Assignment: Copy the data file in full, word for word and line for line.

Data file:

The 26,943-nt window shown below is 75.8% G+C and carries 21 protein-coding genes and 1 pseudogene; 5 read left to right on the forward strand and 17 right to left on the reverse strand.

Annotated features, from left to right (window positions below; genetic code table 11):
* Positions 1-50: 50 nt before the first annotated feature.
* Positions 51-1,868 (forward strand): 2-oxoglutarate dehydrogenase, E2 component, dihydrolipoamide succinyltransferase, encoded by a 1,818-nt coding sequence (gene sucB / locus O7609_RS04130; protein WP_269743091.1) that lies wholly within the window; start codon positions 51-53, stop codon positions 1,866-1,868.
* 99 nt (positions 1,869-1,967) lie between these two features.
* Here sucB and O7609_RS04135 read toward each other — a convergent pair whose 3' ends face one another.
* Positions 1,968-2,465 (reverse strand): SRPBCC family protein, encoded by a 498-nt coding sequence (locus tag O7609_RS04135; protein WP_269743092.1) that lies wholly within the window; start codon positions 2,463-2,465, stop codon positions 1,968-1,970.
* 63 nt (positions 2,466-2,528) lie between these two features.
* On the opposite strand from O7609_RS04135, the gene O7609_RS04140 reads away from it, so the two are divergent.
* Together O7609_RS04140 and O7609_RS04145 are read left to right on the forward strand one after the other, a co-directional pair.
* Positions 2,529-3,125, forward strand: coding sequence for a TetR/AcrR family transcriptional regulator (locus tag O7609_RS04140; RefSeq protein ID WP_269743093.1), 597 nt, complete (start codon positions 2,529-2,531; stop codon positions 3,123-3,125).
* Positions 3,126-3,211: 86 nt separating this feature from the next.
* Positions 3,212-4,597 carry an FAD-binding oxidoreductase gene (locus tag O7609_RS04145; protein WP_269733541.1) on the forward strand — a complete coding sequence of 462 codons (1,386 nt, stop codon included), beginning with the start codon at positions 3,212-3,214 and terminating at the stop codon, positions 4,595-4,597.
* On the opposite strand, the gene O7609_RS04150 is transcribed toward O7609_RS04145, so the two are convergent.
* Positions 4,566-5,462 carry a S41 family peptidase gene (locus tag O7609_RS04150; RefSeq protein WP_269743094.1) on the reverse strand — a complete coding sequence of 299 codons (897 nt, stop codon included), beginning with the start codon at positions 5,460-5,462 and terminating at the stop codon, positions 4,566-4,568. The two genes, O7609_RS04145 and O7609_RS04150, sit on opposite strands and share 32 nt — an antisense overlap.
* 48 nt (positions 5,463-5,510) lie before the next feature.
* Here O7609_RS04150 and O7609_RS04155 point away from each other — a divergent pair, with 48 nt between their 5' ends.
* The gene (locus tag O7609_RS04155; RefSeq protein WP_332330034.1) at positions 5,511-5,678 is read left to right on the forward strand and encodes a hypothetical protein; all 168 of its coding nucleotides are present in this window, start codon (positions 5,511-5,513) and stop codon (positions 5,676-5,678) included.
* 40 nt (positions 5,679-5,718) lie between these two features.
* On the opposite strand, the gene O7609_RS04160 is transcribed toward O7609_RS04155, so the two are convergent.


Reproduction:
The 26,943-nt window shown below is 75.8% G+C and carries 21 protein-coding genes and 1 pseudogene; 5 read left to right on the forward strand and 17 right to left on the reverse strand.

Annotated features, from left to right (window positions below; genetic code table 11):
* Positions 1-50: 50 nt before the first annotated feature.
* Positions 51-1,868 (forward strand): 2-oxoglutarate dehydrogenase, E2 component, dihydrolipoamide succinyltransferase, encoded by a 1,818-nt coding sequence (gene sucB / locus O7609_RS04130; protein WP_269743091.1) that lies wholly within the window; start codon positions 51-53, stop codon positions 1,866-1,868.
* 99 nt (positions 1,869-1,967) lie between these two features.
* Here sucB and O7609_RS04135 read toward each other — a convergent pair whose 3' ends face one another.
* Positions 1,968-2,465 (reverse strand): SRPBCC family protein, encoded by a 498-nt coding sequence (locus tag O7609_RS04135; protein WP_269743092.1) that lies wholly within the window; start codon positions 2,463-2,465, stop codon positions 1,968-1,970.
* 63 nt (positions 2,466-2,528) lie between these two features.
* On the opposite strand from O7609_RS04135, the gene O7609_RS04140 reads away from it, so the two are divergent.
* Together O7609_RS04140 and O7609_RS04145 are read left to right on the forward strand one after the other, a co-directional pair.
* Positions 2,529-3,125, forward strand: coding sequence for a TetR/AcrR family transcriptional regulator (locus tag O7609_RS04140; RefSeq protein ID WP_269743093.1), 597 nt, complete (start codon positions 2,529-2,531; stop codon positions 3,123-3,125).
* Positions 3,126-3,211: 86 nt separating this feature from the next.
* Positions 3,212-4,597 carry an FAD-binding oxidoreductase gene (locus tag O7609_RS04145; protein WP_269733541.1) on the forward strand — a complete coding sequence of 462 codons (1,386 nt, stop codon included), beginning with the start codon at positions 3,212-3,214 and terminating at the stop codon, positions 4,595-4,597.
* On the opposite strand, the gene O7609_RS04150 is transcribed toward O7609_RS04145, so the two are convergent.
* Positions 4,566-5,462 carry a S41 family peptidase gene (locus tag O7609_RS04150; RefSeq protein WP_269743094.1) on the reverse strand — a complete coding sequence of 299 codons (897 nt, stop codon included), beginning with the start codon at positions 5,460-5,462 and terminating at the stop codon, positions 4,566-4,568. The two genes, O7609_RS04145 and O7609_RS04150, sit on opposite strands and share 32 nt — an antisense overlap.
* 48 nt (positions 5,463-5,510) lie before the next feature.
* Here O7609_RS04150 and O7609_RS04155 point away from each other — a divergent pair, with 48 nt between their 5' ends.
* The gene (locus tag O7609_RS04155; RefSeq protein WP_332330034.1) at positions 5,511-5,678 is read left to right on the forward strand and encodes a hypothetical protein; all 168 of its coding nucleotides are present in this window, start codon (positions 5,511-5,513) and stop codon (positions 5,676-5,678) included.
* 40 nt (positions 5,679-5,718) lie between these two features.
* On the opposite strand, the gene O7609_RS04160 is transcribed toward O7609_RS04155, so the two are convergent.